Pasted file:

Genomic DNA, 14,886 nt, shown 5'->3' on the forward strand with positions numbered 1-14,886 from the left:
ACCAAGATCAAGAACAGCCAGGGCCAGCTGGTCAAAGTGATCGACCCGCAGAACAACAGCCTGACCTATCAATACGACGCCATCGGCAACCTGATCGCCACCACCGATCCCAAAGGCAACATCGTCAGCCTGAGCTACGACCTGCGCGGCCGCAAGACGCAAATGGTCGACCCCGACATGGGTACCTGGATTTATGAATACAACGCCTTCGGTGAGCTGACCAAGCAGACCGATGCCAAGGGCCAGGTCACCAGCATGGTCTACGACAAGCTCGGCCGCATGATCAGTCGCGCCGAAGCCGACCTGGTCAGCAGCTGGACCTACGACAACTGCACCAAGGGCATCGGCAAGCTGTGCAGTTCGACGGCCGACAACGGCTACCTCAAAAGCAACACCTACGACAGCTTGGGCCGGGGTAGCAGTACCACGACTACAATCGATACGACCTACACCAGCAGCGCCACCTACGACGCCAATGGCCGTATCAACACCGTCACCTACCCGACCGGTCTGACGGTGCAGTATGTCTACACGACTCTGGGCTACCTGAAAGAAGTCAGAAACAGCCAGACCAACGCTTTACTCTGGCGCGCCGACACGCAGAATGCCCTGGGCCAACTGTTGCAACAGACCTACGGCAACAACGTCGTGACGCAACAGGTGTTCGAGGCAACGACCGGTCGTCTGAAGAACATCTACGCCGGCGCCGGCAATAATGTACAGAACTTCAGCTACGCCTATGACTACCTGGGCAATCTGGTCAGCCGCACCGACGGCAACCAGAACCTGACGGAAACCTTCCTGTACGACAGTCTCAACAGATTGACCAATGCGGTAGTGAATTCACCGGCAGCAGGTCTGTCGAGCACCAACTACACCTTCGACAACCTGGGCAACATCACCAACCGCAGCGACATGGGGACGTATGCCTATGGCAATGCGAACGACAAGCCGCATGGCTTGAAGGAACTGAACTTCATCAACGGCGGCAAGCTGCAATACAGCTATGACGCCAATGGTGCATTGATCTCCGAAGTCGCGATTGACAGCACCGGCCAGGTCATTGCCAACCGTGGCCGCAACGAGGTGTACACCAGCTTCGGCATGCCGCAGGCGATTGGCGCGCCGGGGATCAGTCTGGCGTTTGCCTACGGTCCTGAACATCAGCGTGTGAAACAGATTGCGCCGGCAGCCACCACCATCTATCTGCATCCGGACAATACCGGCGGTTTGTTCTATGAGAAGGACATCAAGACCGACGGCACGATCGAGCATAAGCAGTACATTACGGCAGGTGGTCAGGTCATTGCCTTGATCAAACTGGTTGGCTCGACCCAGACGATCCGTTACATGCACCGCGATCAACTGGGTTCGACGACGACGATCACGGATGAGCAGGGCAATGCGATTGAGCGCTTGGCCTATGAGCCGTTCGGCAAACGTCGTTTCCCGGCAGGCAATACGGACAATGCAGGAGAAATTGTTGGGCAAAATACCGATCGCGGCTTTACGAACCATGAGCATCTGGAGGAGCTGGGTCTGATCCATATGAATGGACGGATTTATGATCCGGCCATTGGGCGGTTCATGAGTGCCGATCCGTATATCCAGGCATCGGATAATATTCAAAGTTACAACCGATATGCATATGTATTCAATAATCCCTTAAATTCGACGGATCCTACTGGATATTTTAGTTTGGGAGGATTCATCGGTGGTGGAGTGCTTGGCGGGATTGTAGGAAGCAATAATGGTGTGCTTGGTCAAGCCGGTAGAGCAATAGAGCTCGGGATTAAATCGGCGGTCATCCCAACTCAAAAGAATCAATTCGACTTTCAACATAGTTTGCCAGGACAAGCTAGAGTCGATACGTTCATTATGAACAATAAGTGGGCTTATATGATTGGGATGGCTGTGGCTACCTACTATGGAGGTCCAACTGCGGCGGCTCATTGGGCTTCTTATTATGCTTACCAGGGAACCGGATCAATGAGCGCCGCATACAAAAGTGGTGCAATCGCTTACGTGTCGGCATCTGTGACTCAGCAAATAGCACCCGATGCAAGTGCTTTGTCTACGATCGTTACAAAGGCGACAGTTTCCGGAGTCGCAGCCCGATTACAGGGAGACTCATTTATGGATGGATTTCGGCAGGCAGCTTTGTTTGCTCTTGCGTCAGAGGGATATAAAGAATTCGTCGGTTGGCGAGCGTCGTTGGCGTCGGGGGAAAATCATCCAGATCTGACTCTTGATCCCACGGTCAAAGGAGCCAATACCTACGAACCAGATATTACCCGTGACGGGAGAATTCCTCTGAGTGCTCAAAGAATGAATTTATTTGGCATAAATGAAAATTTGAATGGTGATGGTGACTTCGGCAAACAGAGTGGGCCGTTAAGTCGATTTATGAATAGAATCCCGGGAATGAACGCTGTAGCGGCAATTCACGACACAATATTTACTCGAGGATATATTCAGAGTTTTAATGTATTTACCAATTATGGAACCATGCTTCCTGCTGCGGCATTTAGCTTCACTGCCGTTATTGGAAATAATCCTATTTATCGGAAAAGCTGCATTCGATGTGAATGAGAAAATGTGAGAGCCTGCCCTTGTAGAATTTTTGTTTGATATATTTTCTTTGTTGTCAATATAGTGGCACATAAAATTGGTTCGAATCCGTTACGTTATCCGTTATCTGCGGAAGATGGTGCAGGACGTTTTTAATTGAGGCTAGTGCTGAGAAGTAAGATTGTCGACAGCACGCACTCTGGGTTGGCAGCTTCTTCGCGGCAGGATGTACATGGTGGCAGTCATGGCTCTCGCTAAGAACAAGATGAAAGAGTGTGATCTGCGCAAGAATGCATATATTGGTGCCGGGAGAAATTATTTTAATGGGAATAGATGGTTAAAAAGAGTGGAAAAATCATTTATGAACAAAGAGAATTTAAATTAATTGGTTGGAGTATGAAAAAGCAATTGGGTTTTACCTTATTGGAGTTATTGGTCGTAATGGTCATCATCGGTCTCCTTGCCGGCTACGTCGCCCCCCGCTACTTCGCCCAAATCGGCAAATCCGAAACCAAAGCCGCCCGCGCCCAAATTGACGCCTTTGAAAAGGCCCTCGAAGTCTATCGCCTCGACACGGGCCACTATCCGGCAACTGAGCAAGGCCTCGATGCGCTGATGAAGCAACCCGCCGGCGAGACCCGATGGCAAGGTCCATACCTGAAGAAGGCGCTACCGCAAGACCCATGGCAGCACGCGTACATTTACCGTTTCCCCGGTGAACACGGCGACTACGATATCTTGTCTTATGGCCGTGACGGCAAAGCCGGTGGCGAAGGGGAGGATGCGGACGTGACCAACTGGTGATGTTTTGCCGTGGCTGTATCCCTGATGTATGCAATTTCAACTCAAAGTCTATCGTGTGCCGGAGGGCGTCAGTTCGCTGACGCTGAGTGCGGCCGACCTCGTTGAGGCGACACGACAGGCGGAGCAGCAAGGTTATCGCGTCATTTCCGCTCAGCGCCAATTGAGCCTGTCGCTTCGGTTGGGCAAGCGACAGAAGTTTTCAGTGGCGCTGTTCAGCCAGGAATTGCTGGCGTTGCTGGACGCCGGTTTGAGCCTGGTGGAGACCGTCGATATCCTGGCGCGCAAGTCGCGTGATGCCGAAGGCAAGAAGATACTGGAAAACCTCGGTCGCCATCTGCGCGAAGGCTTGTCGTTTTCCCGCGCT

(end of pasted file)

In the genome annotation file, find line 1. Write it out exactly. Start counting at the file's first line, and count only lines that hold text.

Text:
Genomic DNA, 14,886 nt, shown 5'->3' on the forward strand with positions numbered 1-14,886 from the left: